Blind persons might ask, what makes Fassbender’s Rochester so superior? It’s his masterful balance of the character’s dual natures. Mr. Rochester is embittered and world-weary yet has the soul of a poet, with the capacity to love deeply. Fassbender’s portrayal masters all that, plus his Rochester has both vitality and maturity, a contradiction which makes the attraction between him and Jane believable. This is reinforced by Mia Wasikowska’s vulnerable but strong Jane, who meets Fassbender’s derision with queenly defiance. The sum of it all? Edgy, artistic passion. Few other actors escaped the unsettling “daddy issues” vibe, with an overly haggard Rochester kissing a too-innocent Jane, resulting in an “Eew!” reaction from the viewer. Conversely, Michael and Mia had me fanning myself.

Beyond the A+ chemistry, the two actors succeed in loading their scenes with meaningful silence, wherein they exchange suspicion, reluctant admiration, resentment, fascination, and desire beyond the dialogue. As it should be, the focus is on Jane’s romantic awakening and Mr. Rochester’s healing, not “How cranky can we make Mr. Rochester?” Aided by the magical, emotive and slightly spooky soundtrack in the romantic tradition of Elgar and Samuel Barber (Marianelli again – no wonder), the overall theme of desolation versus redemption really shines, in all its gothic glory.

5.  I confess to being an emotional curmudgeon. Blame it on my Swiss ancestors, a statue probably weeps more often than I do. At the end of BBC’s 2009 Emma, I shed a tear or two, muttering sappy phrases like “It’s just so beautiful!” With such expressive, sublime performances from the cast, I forgot I was watching a movie. The incomparable Ramola Garai turns every role she plays to gold but outdoes herself as Jane Austen’s Emma Woodhouse. She practically glows with rosy innocence. With nods to Gwenyth Paltrow and Jeremy Northam for their delightful, humorous portrayals in the 1996 adaptation, I must declare the BBC version superior in almost every regard. I can forgive the liberties taken with the plot in exchange for the extra dose of vitality. Mr. Woodhouse is more eccentric and endearing. Emma is painfully frivolous – I was embarrassed for her – then she emerges with a realistic sense of charity and dignity. Miss Smith seems a more viable threat to the “happily ever after.” Mr. Elton is beyond annoying; he is insufferable. In this version, Mr. Churchill’s manipulations cross from careless to dastardly. This is the most passionate Mr. Knightley portrayal I’ve seen, which makes him more heroic. The BBC version is dynamic yet does justice to the lovely pastoral spirit of the story. If you only see one version of Emma, this is it.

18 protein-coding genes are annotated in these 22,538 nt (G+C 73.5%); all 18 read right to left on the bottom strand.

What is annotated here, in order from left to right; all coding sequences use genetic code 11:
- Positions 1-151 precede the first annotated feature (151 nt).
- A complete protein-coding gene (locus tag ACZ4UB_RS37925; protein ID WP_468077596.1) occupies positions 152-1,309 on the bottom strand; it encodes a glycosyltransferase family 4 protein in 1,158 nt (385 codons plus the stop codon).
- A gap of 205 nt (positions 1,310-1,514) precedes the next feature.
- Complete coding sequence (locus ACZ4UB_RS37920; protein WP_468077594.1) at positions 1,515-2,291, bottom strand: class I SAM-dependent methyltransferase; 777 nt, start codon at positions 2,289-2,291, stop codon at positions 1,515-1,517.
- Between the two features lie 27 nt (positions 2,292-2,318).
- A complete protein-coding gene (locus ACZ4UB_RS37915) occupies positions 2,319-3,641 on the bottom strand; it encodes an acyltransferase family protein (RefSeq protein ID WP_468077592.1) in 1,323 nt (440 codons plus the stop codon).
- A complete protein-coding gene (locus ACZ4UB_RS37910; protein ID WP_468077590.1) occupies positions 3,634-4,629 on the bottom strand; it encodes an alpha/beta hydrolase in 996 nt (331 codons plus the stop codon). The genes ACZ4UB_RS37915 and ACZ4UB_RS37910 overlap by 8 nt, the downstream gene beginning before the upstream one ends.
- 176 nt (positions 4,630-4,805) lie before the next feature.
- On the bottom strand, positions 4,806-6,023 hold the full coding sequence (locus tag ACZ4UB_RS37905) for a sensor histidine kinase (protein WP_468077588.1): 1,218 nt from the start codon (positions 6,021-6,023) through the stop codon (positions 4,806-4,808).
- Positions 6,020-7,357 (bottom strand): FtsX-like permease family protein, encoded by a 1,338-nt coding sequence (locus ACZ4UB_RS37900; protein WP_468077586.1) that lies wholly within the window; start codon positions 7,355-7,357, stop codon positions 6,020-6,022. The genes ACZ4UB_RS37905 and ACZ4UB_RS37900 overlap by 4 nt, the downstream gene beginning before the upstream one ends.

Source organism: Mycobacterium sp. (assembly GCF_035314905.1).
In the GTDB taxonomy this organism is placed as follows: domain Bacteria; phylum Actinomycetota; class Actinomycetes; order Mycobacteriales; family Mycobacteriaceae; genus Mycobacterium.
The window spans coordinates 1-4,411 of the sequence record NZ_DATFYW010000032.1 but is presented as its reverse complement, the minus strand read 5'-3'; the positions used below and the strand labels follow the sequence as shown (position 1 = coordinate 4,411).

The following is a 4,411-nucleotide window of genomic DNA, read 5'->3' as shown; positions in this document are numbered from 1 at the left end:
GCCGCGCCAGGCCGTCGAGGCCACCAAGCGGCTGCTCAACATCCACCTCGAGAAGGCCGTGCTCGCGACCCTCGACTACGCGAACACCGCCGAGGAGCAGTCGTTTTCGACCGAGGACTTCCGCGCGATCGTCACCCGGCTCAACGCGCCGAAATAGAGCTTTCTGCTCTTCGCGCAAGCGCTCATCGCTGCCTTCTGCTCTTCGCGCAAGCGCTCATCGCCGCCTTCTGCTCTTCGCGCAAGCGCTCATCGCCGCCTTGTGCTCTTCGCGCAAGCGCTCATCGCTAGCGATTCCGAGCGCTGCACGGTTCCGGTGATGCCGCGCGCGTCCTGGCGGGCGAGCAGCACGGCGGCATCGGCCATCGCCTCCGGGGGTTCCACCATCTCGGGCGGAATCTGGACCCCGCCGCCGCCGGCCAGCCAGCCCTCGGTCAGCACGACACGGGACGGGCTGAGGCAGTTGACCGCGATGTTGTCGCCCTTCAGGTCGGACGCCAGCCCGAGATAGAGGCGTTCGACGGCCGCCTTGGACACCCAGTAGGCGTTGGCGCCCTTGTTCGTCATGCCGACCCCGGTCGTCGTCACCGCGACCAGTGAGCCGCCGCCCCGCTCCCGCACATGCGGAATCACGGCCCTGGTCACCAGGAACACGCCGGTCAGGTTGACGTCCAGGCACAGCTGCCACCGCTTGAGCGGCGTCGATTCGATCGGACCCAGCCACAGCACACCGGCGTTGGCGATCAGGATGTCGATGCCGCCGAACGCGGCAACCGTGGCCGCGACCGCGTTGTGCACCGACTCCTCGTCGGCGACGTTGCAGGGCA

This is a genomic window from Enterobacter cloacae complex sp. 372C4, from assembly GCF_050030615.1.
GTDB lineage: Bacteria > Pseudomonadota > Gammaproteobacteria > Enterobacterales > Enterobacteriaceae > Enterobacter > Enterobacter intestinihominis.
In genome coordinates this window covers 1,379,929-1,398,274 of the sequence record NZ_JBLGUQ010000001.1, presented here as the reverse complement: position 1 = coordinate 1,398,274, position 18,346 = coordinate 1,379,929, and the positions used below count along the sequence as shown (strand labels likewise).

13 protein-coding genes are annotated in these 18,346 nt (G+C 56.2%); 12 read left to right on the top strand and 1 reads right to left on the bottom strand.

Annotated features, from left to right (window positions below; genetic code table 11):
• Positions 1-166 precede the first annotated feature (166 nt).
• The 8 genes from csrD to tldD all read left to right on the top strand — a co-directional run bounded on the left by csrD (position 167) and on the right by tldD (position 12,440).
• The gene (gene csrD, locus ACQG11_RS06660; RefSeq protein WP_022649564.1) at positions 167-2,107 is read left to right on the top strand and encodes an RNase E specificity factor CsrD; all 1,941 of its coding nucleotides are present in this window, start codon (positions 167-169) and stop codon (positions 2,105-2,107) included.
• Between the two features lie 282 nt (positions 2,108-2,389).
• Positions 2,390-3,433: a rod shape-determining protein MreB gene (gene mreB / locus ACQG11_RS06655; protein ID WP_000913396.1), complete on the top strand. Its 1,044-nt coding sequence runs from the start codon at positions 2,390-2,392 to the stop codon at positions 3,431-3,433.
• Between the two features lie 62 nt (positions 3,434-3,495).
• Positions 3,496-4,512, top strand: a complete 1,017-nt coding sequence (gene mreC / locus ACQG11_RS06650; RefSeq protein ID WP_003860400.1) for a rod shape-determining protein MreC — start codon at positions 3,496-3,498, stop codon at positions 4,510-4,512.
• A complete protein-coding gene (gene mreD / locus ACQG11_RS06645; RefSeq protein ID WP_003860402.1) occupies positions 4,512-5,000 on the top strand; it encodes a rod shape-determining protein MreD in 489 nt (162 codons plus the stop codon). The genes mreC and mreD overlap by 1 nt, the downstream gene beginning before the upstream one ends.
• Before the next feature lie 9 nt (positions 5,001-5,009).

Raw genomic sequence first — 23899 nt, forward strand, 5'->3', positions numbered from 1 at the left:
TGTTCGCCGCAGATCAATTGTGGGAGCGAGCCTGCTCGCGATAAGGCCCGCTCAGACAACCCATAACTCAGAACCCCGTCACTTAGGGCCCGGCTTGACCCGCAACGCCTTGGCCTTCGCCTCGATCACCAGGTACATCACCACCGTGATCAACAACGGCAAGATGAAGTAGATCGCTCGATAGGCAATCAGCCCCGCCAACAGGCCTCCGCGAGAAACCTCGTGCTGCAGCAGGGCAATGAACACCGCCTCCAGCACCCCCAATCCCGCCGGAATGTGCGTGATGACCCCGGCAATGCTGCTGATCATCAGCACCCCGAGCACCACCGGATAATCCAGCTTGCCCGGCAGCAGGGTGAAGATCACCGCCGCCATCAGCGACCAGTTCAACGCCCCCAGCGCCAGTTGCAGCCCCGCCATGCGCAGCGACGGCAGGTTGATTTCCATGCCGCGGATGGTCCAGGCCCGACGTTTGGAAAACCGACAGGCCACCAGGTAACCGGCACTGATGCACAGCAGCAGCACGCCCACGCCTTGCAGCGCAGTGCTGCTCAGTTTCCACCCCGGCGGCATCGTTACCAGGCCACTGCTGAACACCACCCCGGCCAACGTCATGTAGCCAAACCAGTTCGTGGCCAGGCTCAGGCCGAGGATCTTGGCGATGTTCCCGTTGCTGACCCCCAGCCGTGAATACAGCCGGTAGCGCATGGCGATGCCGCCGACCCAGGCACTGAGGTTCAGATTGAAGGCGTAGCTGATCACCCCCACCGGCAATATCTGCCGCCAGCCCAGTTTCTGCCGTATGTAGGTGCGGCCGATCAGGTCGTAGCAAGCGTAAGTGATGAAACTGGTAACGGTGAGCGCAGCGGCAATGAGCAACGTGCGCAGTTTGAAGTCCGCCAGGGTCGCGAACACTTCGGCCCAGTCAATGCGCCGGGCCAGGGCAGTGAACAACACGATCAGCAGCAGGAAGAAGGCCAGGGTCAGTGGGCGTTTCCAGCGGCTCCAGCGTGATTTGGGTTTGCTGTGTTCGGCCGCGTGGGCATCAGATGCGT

There you have it, Austen and Brontë fans. What do you think? Agree? Or did I get it all wrong? Leave a comment – I’d love to hear from you.

I wish we had space to mention other important historical adaptations. What about Les Miserables? Jane Austen’s Persuasion? Little Dorritt, The Buccaneers, Tess of the D’Urbervilles . . . so many wonderful movies and no shortage of laundry. Next time I’ll make a list of Historical Movies to Enjoy While Folding Laundry.

Comments

  1. Everyone is entitled to an opinion, but to claim that 2011 Jane Eyre is the best version, without even mentioning the BBC version from 2006, featuring Toby Stephens – I do not understand that :-/
    Michael Fassbender as Mr. Rochester and
    Jonny Lee Miller as Mr. Knightley?!?! Really? Oh, no! Obviously you and I have read different versions of the novels “Jane Eyre” and “Emma”! Jonny Lee Miller as Mr. Knightley can not even be close to Jane Austen’s Knightley, unlike from Jeremy Northam!!!

    • You don’t like Michael Fassbender as Mr. Rochester? Really? You’re right – the 2006 Stephens/Wilson was worth a mention. My bad. Until last year’s release, that was my favorite too. Recently I sat down and watched the 5 most recent adaptations in a marathon: Clarke/Dalton, Morton/Hinds, Paquin/Hurt, Wilson/Stephens, and Wasikowska/Fassbender. What surprised me most was how much my preferences changed, comparing the movies back to back. (Why didn’t I notice the stilted dialogue in this one? The actors seem awkward in that one, etc.) While each has its virtues, I felt the newest version blew the others out of the water. Other than superior production quality, the most important difference was the chemistry between Rochester and Jane. While I could say Stephens gave a fascinating performance, I can’t say he and Ruth Wilson were great together. They had me grimacing, in fact. While I’ll agree that I failed to give other adaptations a deserving nod, I stand behind my recommendation.

      • In fact, from all about 21 version: http://www.imdb.com/find?q=Jane+Eyre&s=all I have watched only 7 and none of the actors I did not liked entirely as Mr. Rochester: William Hurt, George C. Scott, Ciarán Hinds, Orson Welles, Timothy Dalton, Michael Fassbender and Toby Stephens. Only Stephens I liked at the outside, despite I think his performance was a little unequal, at times he was very convincing, but then I lost him as Mr. Rochester. Otherwise, I really very like Michael Fassbender as an actor, but in this his role I just could not recognize him as Mr. Rochester :-/